Buchwald senses that the terror mantra may have worked last year but is no good anymore, given Arafat's death. He suggests delivering a positive message: telling the Palestinians, "Come, let's make peace. We want a good economy for you. We want a good economy for us. We've had enough war. Let's live together." (Ha'aretz)
  • Palestinian Schoolbooks: Planting Seeds of the Next War - Itamar Marcus
    One of the most meaningful gauges of the integrity of a peace process is the degree to which the "peace partners" educate toward peace. Instead of educating future generations to live with Israel in peace, the PA has done everything in its power to teach hatred to young minds. Palestinian schoolbooks, both old and new, incite hatred, violence, and anti-Semitism. In the new 6th grade book Reading the Koran, children read about Allah's warning to the Jews that because of their evil Allah will kill them. In the new textbooks, Israel is delegitimized and portrayed as a foreign colonial occupier.
        All of Israel's cities, regions, and natural resources are defined as being part of "Palestine." Denying recognition of Israel's existence is cemented through tens of maps in the schoolbooks in which "Palestine" encompasses all of Israel. All these new Palestinian schoolbooks were written during the most optimistic periods of the peace process, before the violence began in September 2000. (International Herald Tribune)
  • The Quiet Tragedy of Iraq's Assyrians - Peter BetBasoo
    The Assyrians, also known as Chaldeans and Syriacs, number an estimated 1.5 to 2 million, or about 8% of the Iraqi population. They have lived in northern Iraq since 5000 BCE, while the Arabs entered Iraq in 630 CE from Saudi Arabia and the Kurds came in 1050 CE from southwest Iran. There is systematic discrimination against and disenfranchisement of Assyrians, who are Christians and have their own language - modern Aramaic. (FrontPageMagazine)
  • Observations:

    Getting Gaza Right - Robert Satloff (Weekly Standard)

    • Bush's strategy depended on three pillars: U.S. recognition of Israel's right to respond to terrorism; U.S. commitment to the creation of a democratic Palestinian state alongside Israel; and U.S. refusal to truck with Palestinian leaders "compromised by terror."
    • Washington's stand against terrorism and for a more democratic Palestinian leadership has emboldened those Palestinians who believe statehood will never be achieved through the barrel of a gun.
    • A "Building for peace" approach would focus on ensuring an orderly and peaceful transfer of authority in Gaza and the emergence of a Palestinian government that would merit, by its performance, eventual entry into the community of sovereign states. The great irony is that ensuring the success of the incrementalist path will require a much higher level of activism than during the president's first term. It could include:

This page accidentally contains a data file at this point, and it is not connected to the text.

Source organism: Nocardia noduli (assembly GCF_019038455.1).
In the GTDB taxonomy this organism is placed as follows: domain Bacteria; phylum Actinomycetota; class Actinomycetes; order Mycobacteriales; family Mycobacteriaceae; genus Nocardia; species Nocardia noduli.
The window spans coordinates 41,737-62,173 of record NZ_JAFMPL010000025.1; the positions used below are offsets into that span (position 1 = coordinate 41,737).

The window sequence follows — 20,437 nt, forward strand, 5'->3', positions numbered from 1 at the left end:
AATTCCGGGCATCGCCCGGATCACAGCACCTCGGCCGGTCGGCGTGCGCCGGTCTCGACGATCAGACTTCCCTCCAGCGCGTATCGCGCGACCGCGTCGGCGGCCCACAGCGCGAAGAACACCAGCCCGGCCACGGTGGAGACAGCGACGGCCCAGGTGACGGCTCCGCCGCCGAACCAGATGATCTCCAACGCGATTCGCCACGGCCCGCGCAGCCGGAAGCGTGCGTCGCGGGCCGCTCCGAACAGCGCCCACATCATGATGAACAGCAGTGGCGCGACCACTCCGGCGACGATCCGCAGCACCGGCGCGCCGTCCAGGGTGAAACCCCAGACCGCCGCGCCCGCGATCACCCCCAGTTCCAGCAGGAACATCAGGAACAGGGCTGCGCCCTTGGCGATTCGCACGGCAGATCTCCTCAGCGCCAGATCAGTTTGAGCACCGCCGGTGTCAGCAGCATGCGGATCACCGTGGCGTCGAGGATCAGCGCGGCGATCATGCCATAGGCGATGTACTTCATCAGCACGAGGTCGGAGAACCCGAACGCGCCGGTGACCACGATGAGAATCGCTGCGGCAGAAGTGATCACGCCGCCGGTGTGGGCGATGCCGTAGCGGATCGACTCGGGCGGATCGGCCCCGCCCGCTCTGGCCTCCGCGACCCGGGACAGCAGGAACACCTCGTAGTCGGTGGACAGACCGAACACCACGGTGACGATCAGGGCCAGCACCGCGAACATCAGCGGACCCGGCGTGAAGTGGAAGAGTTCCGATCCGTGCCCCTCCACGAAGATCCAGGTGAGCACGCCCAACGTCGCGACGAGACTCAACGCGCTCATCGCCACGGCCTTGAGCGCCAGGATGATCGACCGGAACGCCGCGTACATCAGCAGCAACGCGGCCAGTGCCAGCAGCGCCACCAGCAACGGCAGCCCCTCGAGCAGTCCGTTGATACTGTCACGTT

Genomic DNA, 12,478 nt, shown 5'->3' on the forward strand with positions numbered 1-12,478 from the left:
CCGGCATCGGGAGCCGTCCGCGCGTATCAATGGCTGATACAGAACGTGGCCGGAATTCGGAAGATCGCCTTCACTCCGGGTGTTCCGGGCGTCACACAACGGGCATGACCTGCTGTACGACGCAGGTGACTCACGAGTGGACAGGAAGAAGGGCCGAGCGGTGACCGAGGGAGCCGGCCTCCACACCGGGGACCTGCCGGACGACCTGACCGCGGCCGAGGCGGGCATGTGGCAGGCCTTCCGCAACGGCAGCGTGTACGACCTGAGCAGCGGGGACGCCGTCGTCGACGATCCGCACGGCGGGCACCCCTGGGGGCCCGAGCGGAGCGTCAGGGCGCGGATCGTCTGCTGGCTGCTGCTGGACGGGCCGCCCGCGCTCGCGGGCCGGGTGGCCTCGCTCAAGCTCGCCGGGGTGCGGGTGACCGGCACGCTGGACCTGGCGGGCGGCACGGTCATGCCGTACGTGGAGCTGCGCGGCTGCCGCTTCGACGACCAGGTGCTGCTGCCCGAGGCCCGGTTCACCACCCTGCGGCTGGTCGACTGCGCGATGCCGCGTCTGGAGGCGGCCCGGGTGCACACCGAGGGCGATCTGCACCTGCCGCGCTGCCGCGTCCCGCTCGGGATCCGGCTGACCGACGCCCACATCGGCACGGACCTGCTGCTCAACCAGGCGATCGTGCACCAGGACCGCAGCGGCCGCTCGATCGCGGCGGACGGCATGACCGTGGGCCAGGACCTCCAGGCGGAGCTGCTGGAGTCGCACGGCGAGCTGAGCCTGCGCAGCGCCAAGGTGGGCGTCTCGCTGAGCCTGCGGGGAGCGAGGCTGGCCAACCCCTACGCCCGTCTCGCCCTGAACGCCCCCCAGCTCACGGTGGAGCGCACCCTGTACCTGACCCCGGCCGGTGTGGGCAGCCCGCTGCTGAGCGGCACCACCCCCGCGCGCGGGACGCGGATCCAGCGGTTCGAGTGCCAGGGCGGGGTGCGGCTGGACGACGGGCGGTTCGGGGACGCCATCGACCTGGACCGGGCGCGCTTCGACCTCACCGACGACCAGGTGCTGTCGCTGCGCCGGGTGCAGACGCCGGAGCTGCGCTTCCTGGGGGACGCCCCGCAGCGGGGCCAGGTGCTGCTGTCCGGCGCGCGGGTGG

• The appointment not of a Middle East peace envoy but rather a presidential representative for Palestinian reconstruction and development, someone who could marshal the energies of key Western and Arab countries, UN agencies, international financial institutions, nongovernmental organizations, and multinational corporations to help make Gaza a functioning economic entity.
      • A doubling of the U.S. commitment to Palestinian refugees by helping to fund the creation of a modern construction and property-rights system in exchange for closing down the Gaza operations of the UN Relief and Works Agency.
      • Aid to boost the Palestinian economy, by offering tax incentives for U.S. companies to open operations in Gaza and hire local workers and by injecting new funds into educational opportunities for young Palestinians, including providing U.S. aid to build and operate an American-style, English-language university in Gaza, as we do in Cairo and Beirut.
    • Europe is keen to busy itself with Mideast peace activity, which the Bush administration should channel in a "Gaza first" direction.
    • Despite windfall profits from high oil prices, Arab countries still owe hundreds of millions of dollars in unfulfilled commitments to the PA. The U.S. should condition any new U.S. funding of Gaza reconstruction on payment of these outstanding pledges.
    • Focusing on Gaza is not as sexy as hosting peace summits; no one will ever win a Nobel Peace Prize for turning Gaza into a working proposition. But unless friends of peace invest in the success of Gaza disengagement, peace will remain a chimera for a long time.

      The writer is executive director of the Washington Institute for Near East Policy.